Assessing Intergenerational Transmission of Education for Immigrants in the United States
Are immigrants achieving higher education levels than their parents? Are their children moving up in the intergenerational race to the top? And how does it differ across regions in the United States? Using the New Immigration Survey (NIS) data, this paper analyzes how educational outcomes of individuals compare to their immigrant parents. The underlying presumption is that if a person achieves higher education than his/her parents, then s/he “moved up”. Furthermore, this may not be the case for immigrants. The contribution of this paper lies in using legal immigrants as the focus population. Additionally, it characterizes intergenerational mobility through three generations, and compares such mobility across 14 regions of the United States. Results show that an additional year of education of the parent is associated with more education of the individual.
A Dynamic Model for Temporary Migration with Uncertainty at the Origin
This paper develops a dynamic stochastic model and characterize conditions under which temporary migration is used for consumption smoothing of low-income risk-averse individuals. Its main contribution is that it considers the following three aspects all in the same model: more than one period, hence the agent is maximizing lifetime utility; uncertainty of earnings; and uncertainty of earnings is at the origin and not at the destination. It shows analytical solutions under a static model, and a two-period model. It also presents a parameterized example to illustrate the usability of the model with computational tools. The numerical analysis shows the risk averse agent spends more periods at the destination location than a risk neutral agent.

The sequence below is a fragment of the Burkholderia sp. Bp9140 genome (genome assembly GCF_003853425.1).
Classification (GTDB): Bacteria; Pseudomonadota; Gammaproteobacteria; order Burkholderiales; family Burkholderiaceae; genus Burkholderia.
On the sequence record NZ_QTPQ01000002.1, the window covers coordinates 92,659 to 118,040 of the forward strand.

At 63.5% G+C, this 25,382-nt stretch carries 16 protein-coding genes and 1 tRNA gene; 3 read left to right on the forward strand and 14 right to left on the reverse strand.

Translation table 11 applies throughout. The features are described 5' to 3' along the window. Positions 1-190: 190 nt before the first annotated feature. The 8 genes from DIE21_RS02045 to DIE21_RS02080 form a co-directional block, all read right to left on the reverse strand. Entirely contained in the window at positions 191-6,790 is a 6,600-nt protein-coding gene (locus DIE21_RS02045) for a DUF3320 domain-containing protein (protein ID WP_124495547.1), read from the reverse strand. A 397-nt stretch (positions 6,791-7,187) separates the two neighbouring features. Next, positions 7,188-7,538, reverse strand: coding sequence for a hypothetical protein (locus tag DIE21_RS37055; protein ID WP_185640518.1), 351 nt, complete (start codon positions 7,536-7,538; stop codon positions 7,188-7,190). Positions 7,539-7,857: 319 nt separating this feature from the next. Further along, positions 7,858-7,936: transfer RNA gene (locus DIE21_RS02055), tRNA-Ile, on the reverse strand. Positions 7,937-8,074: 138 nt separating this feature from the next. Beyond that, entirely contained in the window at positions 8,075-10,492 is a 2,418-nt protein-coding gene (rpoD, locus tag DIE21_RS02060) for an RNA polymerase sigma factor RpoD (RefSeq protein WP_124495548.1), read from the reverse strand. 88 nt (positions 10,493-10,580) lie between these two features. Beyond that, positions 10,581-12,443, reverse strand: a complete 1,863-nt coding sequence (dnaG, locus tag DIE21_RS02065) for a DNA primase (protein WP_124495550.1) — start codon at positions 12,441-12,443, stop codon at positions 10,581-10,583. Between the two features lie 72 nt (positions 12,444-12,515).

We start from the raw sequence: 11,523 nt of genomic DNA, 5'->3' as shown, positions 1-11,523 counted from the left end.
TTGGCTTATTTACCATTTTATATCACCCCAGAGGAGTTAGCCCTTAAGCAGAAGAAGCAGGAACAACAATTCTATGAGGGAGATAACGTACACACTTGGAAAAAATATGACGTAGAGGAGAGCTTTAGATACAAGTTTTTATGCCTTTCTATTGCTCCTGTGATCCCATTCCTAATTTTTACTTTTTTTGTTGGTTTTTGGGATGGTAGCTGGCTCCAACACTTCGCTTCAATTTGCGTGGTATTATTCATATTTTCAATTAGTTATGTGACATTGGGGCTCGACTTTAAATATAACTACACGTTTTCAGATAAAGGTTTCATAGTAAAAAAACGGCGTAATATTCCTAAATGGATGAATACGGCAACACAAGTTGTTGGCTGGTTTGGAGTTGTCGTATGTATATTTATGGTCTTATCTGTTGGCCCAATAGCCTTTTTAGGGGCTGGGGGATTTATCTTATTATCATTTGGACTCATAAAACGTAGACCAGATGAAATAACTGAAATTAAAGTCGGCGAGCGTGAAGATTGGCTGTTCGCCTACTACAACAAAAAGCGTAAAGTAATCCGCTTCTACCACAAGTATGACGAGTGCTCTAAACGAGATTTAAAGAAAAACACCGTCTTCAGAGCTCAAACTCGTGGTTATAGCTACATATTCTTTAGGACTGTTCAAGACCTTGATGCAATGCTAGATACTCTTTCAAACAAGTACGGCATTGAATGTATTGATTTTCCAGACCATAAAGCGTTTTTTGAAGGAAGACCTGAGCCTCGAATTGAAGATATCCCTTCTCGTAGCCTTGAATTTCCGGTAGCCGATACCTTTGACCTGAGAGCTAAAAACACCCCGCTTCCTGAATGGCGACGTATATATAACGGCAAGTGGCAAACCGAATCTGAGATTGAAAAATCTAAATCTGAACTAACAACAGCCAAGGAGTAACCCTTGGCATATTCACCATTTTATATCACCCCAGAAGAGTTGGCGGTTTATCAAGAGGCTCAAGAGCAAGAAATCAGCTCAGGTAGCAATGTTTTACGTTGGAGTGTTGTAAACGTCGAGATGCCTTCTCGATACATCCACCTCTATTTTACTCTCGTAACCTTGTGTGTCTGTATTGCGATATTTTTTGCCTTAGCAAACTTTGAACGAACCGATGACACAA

Works in Progress
Microcredits, home ownership, and debt service, a case study
This research uses a dataset from a small microcredit company in Colombia, and studies the relationship between debt service, and demographic characteristics and ownership of a home. Loans are smaller than personal loans available through the formal banking sector, but larger than the regulated micro credits industry.
The effect of inequality on production for small and beginner farmers
This project uses county level data from the Unites States to analyze the relationship between percentage of small and beginner farmers and labor market characteristics of the county. One aspect of the study analyzes the relationship with the off-farm labor market. One of the main drivers of farmers to work outside the farm is non-wage benefits such as health insurance. This project also uses dynamic programming to compare optimal labor, capital, and output of a closed economy with varying levels of inequality. Inequality is defined as differing proportions of capital investment, reflected by the proportion of small (beginner) farms in the economy.
This project is part of the Farm Income Enhancement Program at The Ohio State University.